Columban Sr Mary Greaney (left) speaking with Columban Sr Mary Aquinas Monahan (right), who was the Medical Director at Ruttonjee
Sanatorium for almost 40 years. The Columban sisters were responsible for the administration of the sanatorium as well as running nursing school. The sanatorium was also a teaching hospital for medical students. File photo: St Columbans Mission Society
It was hot when Sr Mary Greaney arrived in Hong Kong in 1971. There was no air conditioning and no fans, but plenty of mosquitoes and a couple of dozen Columban sisters to welcome her to her first mission appointment; the Ruttonjee Sanatorium.
The former British colony had been a hotbed of infectious disease from its foundation in 1841 and tuberculosis (TB) was among its major scourges, due to poor environmental hygiene and sanitation, overcrowding, malnutrition and the influx of returning residentsand refugees from China after World War II.
In 1949, a wealthy Parsi businessman, whose daughter had died of TB at a young age, endowed a former British naval hospital to care for patients and do research on a cure for the rampant sickness. The Columban Sisters were contracted to administer the facility.
Sr Mary Greaney arrived as a newly-graduated nurse, ready to take up her duties in what was a quite unfamiliar setting for a hospital run by a religious congregation. The wards carried no sign identifying the faith of the administrators. It was every inch a Catholic-run secular facility. Not even a crucifix adorned a wall. The challenge to the Columban Sisters was to imbue a Catholic ethos into a secular institution through the witness of their lives, as well as expert loving service and care of staff and patients.
At its opening, the bishop of the colony charged the sisters with bringing people to the Lord by showing the Gospel in action… “and by seeing Christ in them.” For Sr Greaney this was quite a challenge after living most of her life among Catholics, but her vocation had been nurtured through serving the Travellers (often derided as Gypsies) with the Legion of Mary near her home in Ireland. “They were living in canvas tents on the side of the road; they were really poor. Every week, two of us used to visit them to prepare them for first communion. It was while I was doing that work, I began to think about being a missionary. It struck a chord,” she told The Far East.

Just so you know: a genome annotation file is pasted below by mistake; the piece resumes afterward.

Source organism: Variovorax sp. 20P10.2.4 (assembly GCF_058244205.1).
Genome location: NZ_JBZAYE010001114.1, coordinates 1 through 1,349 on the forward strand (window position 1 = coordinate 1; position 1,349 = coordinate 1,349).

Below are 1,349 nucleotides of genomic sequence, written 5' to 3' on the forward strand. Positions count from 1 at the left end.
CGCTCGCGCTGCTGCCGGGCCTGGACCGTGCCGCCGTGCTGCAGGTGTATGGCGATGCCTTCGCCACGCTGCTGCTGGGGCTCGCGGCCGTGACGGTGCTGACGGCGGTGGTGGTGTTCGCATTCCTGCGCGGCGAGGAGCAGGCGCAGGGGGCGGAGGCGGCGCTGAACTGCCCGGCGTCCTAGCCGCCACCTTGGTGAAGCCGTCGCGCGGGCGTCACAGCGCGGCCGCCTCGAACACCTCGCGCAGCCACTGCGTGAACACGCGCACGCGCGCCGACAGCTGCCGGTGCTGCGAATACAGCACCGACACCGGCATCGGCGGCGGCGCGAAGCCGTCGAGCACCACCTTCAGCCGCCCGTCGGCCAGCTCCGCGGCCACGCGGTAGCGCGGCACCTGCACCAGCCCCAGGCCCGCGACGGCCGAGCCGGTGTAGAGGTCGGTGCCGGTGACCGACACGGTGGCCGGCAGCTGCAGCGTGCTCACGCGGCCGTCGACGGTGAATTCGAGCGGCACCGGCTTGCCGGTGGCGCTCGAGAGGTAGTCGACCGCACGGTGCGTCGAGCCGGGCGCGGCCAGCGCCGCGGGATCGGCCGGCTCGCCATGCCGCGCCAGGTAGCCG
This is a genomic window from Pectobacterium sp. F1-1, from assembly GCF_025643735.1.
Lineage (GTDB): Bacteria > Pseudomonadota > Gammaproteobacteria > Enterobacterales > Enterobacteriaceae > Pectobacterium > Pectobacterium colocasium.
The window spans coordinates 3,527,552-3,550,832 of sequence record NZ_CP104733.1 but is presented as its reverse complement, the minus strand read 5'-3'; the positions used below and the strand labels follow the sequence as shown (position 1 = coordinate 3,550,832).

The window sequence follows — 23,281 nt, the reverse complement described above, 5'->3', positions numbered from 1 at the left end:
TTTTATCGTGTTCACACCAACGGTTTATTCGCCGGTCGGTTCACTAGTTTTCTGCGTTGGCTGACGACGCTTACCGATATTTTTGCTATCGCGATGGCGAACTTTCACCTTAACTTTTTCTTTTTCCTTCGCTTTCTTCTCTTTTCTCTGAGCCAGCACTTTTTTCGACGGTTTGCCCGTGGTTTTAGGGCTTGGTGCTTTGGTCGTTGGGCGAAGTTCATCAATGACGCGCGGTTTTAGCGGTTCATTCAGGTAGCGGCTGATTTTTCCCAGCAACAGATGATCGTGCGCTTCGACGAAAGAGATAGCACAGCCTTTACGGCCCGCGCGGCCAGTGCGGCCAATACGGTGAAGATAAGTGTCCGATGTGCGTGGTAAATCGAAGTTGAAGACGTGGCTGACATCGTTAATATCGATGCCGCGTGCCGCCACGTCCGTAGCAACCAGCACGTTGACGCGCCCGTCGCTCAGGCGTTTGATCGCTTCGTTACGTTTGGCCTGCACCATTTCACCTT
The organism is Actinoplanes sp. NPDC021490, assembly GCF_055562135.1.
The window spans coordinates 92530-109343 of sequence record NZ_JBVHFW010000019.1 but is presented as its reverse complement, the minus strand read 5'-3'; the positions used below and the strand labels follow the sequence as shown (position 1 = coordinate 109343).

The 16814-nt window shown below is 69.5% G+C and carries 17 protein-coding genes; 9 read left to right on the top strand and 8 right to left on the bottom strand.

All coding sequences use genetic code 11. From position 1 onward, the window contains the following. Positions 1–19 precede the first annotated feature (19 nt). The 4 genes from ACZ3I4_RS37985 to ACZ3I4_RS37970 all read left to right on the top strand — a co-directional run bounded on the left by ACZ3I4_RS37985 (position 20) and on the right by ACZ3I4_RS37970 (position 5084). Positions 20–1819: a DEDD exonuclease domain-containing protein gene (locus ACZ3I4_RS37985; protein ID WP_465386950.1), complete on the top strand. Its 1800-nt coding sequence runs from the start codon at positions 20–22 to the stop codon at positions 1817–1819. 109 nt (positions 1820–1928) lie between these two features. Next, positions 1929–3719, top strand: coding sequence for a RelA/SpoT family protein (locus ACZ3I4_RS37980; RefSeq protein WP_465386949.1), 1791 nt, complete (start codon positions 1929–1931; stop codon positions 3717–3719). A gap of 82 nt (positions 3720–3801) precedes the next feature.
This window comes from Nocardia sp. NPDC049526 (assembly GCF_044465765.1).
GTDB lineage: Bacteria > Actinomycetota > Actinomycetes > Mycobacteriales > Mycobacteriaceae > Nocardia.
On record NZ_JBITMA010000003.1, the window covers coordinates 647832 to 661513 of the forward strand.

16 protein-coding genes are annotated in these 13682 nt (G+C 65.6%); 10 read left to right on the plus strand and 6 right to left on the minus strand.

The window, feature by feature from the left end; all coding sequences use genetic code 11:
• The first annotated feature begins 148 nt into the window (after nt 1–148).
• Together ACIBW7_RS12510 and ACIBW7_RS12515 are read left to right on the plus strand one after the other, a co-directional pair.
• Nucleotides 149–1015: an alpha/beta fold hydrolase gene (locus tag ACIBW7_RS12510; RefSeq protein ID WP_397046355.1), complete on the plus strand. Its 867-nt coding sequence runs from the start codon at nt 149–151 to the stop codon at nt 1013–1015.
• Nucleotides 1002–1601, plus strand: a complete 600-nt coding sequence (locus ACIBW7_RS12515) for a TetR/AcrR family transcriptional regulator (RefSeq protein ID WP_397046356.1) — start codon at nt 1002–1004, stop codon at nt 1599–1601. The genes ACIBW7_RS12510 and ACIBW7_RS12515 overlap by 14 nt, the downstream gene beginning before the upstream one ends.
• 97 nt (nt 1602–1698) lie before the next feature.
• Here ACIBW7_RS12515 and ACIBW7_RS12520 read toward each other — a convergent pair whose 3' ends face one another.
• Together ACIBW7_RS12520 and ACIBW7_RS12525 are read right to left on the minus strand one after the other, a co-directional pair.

Joining the Columban sisters at the age of 29, she was older than her classmates in the formation programme, but managed to form long-lasting friendships and after her first profession was sent to London to study nursing. Educated and mature, Sr Greaney was ready to take up the difficult mission in Hong Kong, which was to remain her home until 2008. The sisters did ground-breaking work, developing an out-patient programme to treat their poor clientele, and through visiting their ramshackle dwellings encouraging them to complete their treatment.
“TB was rampant. It was so dangerous. Two of our sisters were doctors and they were internationally renowned for their work on TB,” Sr Greaney explained. “I spent 17 years in the sanatorium and by that stage, it had become a much smaller problem, partly because of our work.” It was time for the sisters to move on.
As medical facilities were still raw in the city at the time, there were plenty of areas of need. Sr Greaney moved into palliative care and hospice work. It was a pioneering enterprise at the time.
Today, she holds onto her mission roots, working among the Chinese diaspora in Ireland, but she maintains that although all the Columban sisters left Hong Kong in 2015, it was a decision not made lightly and with a willingness not to cling on tightly. Most importantly, they bequeathed a spirit of excellence of service and dedication to tutored care to those who picked up the challenges they pioneered.
This article was written on behalf of St Columbans Mission Society.
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